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Good goalies? Save it!

It was our fault, forwards from both teams said of the defensive zone chaos and neutral zone follies that added unexpected drama to the Blackhawks' 6-5 victory Saturday night over the Flyers in the opener of the Stanley Cup finals.

No, really, it was our fault, defensemen from both teams said Sunday, the morning after a game Brent Sopel described as "pond hockey with a tennis ball."

They're all right.

The Flyers' forwards did little to help Michael Leighton, who gave up five goals on 20 shots before Brian Boucher replaced him at 15 minutes, 18 seconds of the second period. Chris Pronger was the only defenseman who regularly got a body or stick on anyone, though the Flyers — remarkably — were not assessed a single penalty.

The Hawks' forwards were too busy chasing the fast-transitioning Flyers and scrambling around their own zone to minimize traffic in front of Antti Niemi until the third period, when he managed to stop all six Flyers shots. Their defense, with an uninjured Brian Campbell trusted to play only 13:07, was under pressure early and needed 40 minutes to adjust. That's too long.

While it's noble of the Flyers to take the fall for Leighton and the Blackhawks to protect Niemi's reputation more energetically than they policed his crease, they can't disguise one simple fact heading into Game 2 Monday night at the United Center:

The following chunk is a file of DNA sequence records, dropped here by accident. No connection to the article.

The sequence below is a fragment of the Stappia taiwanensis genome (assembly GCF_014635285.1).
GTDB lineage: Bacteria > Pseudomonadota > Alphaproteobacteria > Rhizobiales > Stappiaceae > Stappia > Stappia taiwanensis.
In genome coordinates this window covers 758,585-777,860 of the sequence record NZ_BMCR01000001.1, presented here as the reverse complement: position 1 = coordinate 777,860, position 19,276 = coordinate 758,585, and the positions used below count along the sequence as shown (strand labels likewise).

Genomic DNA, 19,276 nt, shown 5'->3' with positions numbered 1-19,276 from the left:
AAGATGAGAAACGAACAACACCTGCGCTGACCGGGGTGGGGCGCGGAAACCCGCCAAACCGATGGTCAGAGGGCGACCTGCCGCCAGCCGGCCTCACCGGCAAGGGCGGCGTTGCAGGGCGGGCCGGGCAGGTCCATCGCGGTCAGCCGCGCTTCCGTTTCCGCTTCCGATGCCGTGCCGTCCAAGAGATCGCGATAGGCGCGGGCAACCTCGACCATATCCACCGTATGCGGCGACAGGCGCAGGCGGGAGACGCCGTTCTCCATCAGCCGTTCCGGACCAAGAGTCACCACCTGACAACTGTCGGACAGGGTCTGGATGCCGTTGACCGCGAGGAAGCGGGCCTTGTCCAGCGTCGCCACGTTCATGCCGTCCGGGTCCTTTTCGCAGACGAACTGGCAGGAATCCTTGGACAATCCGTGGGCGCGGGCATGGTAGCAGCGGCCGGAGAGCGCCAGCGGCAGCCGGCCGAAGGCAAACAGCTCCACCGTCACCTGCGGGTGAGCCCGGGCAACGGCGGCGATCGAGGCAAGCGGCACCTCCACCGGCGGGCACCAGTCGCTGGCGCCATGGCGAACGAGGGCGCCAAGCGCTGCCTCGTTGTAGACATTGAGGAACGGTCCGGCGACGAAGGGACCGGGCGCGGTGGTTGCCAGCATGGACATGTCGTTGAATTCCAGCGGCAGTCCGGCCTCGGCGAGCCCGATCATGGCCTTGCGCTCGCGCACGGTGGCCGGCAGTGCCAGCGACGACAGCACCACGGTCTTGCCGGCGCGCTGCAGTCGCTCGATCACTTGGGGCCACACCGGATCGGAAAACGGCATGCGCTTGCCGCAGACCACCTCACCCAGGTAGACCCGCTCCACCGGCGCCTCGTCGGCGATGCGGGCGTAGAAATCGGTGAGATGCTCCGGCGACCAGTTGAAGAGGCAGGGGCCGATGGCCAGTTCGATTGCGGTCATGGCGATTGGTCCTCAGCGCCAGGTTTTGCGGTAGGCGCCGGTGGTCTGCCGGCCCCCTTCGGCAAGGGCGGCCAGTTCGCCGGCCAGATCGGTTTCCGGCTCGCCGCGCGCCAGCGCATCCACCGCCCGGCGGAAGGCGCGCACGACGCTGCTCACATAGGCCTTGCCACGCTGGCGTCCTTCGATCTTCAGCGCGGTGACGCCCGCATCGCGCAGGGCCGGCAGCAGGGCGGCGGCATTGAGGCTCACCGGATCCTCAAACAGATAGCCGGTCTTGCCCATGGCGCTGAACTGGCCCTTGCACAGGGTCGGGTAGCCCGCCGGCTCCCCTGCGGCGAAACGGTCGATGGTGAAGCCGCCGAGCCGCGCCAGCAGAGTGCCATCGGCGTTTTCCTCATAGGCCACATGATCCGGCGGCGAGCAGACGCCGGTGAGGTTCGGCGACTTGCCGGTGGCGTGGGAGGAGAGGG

Both goalies were atrocious, and the team that wins the Cup likely will prevail despite its goaltending, not because of it.

Leighton, one of five Flyers goalies during an injury-marred season, will get the call for Game 2. Boucher gave up only one goal, on a patient and skillful play by Tomas Kopecky at 8:25 of the third, but that was his first action since he injured both knees May 10. Leighton helped the Flyers complete their comeback from a 3-0 deficit against the Bruins, and Laviolette probably feels a sense of obligation.

The Hawks didn't make Niemi available Sunday and coach Joel Quenneville said that in evaluating the goalie he gave considerable weight to the team's poor defensive coverage and the goalie's resilience.

"We like the way he approaches games and he moves on after goals or after every situation," Quenneville said.

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